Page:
@ Rocket: Nah, I mean the fact that they actually knew about MCM kind goes to show it's not really meant in a hurtful way. And we did see those people when we got there and had a laugh. XD I was just like "We were wandering around London clueless and then we saw you... Had half a mind to try and run after your car!"

@ Perry: Yes, creepy smiles work best if you ask me. I know someone who once scared off someone mugging him by trying to kiss him! (He actually really went for it as well. XD) Generally though, I tend to just completely ignore them. 9 times out of 10 people don't actually have the guts to do anything (They just try and use mind games.) and if they do try something, it's at their own risk, right? I'm pretty confident in myself now, a hell of a lot more than I used to be, anyway!

@ Alexander: Hmmm, it depends. I'm assuming you don't have a hotel room booked. How complex is your costume? Because incase ya don't know there's no storage at MCM, by that I mean no lockers or safe rooms you can have. It all depends, though. If it's a complicated costume then you might have to just suck it up and wear it, i'm afraid... Depends how happy you are to carry your whole outfit there and get changed in public!


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12 Jun 2011 - 20:1159597
I still get very cagey in cosplay outfits. Just the idea of people seeing me in a costume... yeah, I'm not the kind of person who likes having attention drawn to themselves. XD (Yet I cosplay... what the hell...)

But as I have been bullied in the past by chavs, well, it's all bravado, as has been said. If you avoid where they normally hang out, if you move in a group, they are not going to do anything. They'll jeer, but you know what? Ignoring them is the best weapon. Giving them the finger or shouting insults back is just what they want and thrive upon. They say mean things to see if you'll react, and when you do, heck, they have all the reason to get nastier, because you provoked them back.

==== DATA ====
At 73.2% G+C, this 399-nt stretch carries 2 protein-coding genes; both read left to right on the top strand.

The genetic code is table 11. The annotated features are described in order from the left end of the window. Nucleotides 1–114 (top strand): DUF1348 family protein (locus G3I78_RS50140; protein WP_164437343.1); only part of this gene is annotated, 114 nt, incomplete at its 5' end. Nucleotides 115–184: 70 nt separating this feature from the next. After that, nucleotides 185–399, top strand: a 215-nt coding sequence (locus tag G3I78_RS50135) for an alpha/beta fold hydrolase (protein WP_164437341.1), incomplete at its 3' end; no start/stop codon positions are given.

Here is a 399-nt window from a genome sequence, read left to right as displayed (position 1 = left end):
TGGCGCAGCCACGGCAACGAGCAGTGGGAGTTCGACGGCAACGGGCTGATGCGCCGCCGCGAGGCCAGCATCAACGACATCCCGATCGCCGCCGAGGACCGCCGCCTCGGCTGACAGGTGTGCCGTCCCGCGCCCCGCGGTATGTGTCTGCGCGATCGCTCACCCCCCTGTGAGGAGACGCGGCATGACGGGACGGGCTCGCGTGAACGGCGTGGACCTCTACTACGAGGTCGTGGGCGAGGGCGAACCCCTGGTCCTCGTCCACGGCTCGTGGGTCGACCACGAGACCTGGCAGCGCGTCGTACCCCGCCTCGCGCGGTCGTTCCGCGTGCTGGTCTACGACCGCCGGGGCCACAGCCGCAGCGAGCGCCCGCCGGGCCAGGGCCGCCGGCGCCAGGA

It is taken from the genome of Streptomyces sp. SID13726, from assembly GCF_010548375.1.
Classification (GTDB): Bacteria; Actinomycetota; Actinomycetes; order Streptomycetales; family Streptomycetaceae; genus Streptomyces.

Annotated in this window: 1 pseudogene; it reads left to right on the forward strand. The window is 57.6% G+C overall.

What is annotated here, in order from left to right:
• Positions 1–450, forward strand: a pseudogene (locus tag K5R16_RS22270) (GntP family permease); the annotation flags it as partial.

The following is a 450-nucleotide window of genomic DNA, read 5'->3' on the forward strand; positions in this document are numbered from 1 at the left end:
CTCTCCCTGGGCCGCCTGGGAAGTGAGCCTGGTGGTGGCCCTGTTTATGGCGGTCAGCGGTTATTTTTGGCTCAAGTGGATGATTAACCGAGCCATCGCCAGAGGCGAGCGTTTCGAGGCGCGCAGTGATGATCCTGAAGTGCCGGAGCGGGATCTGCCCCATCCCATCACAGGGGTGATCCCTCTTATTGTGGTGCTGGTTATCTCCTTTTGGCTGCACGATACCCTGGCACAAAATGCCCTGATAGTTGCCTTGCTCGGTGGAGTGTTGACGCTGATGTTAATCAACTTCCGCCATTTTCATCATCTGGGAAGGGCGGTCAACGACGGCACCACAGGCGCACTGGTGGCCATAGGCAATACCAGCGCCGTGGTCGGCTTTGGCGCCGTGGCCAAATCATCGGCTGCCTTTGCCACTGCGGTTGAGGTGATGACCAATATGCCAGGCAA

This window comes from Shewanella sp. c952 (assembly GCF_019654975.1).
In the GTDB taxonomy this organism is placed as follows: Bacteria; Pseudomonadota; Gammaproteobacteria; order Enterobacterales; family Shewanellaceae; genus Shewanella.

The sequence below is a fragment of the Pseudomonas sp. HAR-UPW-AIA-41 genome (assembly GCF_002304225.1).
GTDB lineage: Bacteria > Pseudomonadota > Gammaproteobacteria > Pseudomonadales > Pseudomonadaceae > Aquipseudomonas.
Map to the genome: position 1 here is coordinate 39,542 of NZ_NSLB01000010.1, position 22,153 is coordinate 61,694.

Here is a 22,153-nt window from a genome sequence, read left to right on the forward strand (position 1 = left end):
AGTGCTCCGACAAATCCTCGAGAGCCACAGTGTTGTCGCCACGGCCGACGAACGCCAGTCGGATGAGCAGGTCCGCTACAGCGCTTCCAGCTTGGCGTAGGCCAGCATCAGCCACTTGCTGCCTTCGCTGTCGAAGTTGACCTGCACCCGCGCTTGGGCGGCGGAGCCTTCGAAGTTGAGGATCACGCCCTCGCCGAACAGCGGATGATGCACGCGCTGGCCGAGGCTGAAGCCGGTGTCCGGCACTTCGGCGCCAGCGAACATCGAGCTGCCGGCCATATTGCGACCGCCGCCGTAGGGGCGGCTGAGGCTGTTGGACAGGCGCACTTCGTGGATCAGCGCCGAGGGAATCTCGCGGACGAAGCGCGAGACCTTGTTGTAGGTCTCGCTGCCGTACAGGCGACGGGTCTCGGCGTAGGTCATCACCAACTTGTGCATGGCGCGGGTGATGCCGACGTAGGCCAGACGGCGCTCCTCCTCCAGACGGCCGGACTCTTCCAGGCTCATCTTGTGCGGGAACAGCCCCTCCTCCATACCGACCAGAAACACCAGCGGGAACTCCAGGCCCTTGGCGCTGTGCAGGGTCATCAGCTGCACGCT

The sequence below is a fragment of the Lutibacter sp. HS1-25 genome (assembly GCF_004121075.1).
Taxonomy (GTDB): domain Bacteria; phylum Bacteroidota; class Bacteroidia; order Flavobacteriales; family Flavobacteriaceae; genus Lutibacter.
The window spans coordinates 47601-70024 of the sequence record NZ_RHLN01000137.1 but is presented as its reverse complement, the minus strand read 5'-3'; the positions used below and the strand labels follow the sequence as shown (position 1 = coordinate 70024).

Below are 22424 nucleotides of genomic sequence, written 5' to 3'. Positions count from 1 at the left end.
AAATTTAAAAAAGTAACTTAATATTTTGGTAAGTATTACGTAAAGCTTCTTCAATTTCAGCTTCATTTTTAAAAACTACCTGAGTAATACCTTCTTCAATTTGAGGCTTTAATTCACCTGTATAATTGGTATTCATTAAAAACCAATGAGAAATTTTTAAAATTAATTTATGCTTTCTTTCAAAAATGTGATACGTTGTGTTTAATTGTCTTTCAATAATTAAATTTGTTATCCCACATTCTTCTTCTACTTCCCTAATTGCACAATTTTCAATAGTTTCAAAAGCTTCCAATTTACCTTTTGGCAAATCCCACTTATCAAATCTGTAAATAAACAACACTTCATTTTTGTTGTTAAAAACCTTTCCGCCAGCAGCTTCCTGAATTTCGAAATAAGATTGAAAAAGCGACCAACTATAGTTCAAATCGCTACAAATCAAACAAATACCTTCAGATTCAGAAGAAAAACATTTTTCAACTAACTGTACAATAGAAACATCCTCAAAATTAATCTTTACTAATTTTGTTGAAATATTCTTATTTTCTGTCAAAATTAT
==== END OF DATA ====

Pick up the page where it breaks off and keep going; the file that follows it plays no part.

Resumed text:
I know it must be tough, and it's behaviour I really wish didn't exist, but ignoring is the best thing to do.

I've never been called out on my cosplay, but that's how I would act if I was. Would it hurt me? Yes. But ignoring them is the best policy. It's not up to them to decide how you dress or act, as much as they'd like to think. If you're confronted, then just glare and keep walking. Go to a brightly-lit area, go near a built-up area, they're not going to do anything if there are witnesses around.

I live in a small town in the countryside so I've never really had this problem. ^^;;; Hope you're feeling better. *hugs* It must have been a terrible thing to go through...


12 Jun 2011 - 23:2359640
Quote alexander593:
God, this is gonna sound cheesy and old, but yeah, if there's anyone around who's being a d**k, especially at the Cosplay events, tell a member of staff.

In particular, I'm worried about having to travel 15 miles by train from SW London to Central London, then the Underground for London MCM Expo October 2011 in Luke Triton gear.